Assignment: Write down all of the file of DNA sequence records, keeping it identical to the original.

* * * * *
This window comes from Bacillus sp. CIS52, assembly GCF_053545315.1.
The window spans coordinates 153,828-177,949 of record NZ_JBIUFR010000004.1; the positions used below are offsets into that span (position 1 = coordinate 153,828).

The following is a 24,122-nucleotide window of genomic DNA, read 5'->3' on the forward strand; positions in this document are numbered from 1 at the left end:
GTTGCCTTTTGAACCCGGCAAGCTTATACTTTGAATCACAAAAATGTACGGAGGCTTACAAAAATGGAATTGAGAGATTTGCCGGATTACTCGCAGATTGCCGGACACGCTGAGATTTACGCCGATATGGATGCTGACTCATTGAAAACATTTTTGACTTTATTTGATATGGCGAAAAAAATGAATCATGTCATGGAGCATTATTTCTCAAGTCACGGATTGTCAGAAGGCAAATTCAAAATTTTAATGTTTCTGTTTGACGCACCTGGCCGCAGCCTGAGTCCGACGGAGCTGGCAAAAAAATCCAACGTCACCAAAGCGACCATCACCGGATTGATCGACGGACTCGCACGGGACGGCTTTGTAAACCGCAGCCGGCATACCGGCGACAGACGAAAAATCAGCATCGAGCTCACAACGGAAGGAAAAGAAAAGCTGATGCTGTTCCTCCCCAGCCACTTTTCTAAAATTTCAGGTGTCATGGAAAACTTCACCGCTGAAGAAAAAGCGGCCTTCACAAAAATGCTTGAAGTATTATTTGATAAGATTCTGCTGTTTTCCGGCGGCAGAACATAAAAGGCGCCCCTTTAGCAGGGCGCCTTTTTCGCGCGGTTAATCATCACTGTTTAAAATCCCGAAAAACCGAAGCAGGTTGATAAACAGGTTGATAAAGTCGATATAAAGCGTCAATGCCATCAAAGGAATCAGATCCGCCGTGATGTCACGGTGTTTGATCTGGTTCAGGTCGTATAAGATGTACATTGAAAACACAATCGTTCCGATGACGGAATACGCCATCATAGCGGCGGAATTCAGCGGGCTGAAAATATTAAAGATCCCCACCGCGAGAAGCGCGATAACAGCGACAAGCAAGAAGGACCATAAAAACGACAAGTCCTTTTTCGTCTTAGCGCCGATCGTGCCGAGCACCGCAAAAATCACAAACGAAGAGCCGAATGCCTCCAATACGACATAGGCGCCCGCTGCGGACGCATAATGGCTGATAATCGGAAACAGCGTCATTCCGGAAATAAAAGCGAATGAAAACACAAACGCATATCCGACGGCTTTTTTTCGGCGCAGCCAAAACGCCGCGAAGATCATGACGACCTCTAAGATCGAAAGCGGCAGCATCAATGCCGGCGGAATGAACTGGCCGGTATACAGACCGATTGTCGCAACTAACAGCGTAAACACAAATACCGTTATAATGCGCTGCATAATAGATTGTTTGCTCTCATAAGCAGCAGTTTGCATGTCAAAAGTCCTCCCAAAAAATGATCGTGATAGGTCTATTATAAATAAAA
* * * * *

This window comes from Bacillus sp. CIS52, assembly GCF_053545315.1.
The window spans coordinates 153,828-177,949 of record NZ_JBIUFR010000004.1; the positions used below are offsets into that span (position 1 = coordinate 153,828).

The following is a 24,122-nucleotide window of genomic DNA, read 5'->3' on the forward strand; positions in this document are numbered from 1 at the left end:
GTTGCCTTTTGAACCCGGCAAGCTTATACTTTGAATCACAAAAATGTACGGAGGCTTACAAAAATGGAATTGAGAGATTTGCCGGATTACTCGCAGATTGCCGGACACGCTGAGATTTACGCCGATATGGATGCTGACTCATTGAAAACATTTTTGACTTTATTTGATATGGCGAAAAAAATGAATCATGTCATGGAGCATTATTTCTCAAGTCACGGATTGTCAGAAGGCAAATTCAAAATTTTAATGTTTCTGTTTGACGCACCTGGCCGCAGCCTGAGTCCGACGGAGCTGGCAAAAAAATCCAACGTCACCAAAGCGACCATCACCGGATTGATCGACGGACTCGCACGGGACGGCTTTGTAAACCGCAGCCGGCATACCGGCGACAGACGAAAAATCAGCATCGAGCTCACAACGGAAGGAAAAGAAAAGCTGATGCTGTTCCTCCCCAGCCACTTTTCTAAAATTTCAGGTGTCATGGAAAACTTCACCGCTGAAGAAAAAGCGGCCTTCACAAAAATGCTTGAAGTATTATTTGATAAGATTCTGCTGTTTTCCGGCGGCAGAACATAAAAGGCGCCCCTTTAGCAGGGCGCCTTTTTCGCGCGGTTAATCATCACTGTTTAAAATCCCGAAAAACCGAAGCAGGTTGATAAACAGGTTGATAAAGTCGATATAAAGCGTCAATGCCATCAAAGGAATCAGATCCGCCGTGATGTCACGGTGTTTGATCTGGTTCAGGTCGTATAAGATGTACATTGAAAACACAATCGTTCCGATGACGGAATACGCCATCATAGCGGCGGAATTCAGCGGGCTGAAAATATTAAAGATCCCCACCGCGAGAAGCGCGATAACAGCGACAAGCAAGAAGGACCATAAAAACGACAAGTCCTTTTTCGTCTTAGCGCCGATCGTGCCGAGCACCGCAAAAATCACAAACGAAGAGCCGAATGCCTCCAATACGACATAGGCGCCCGCTGCGGACGCATAATGGCTGATAATCGGAAACAGCGTCATTCCGGAAATAAAAGCGAATGAAAACACAAACGCATATCCGACGGCTTTTTTTCGGCGCAGCCAAAACGCCGCGAAGATCATGACGACCTCTAAGATCGAAAGCGGCAGCATCAATGCCGGCGGAATGAACTGGCCGGTATACAGACCGATTGTCGCAACTAACAGCGTAAACACAAATACCGTTATAATGCGCTGCATAATAGATTGTTTGCTCTCATAAGCAGCAGTTTGCATGTCAAAAGTCCTCCCAAAAAATGATCGTGATAGGTCTATTATAAATAAAA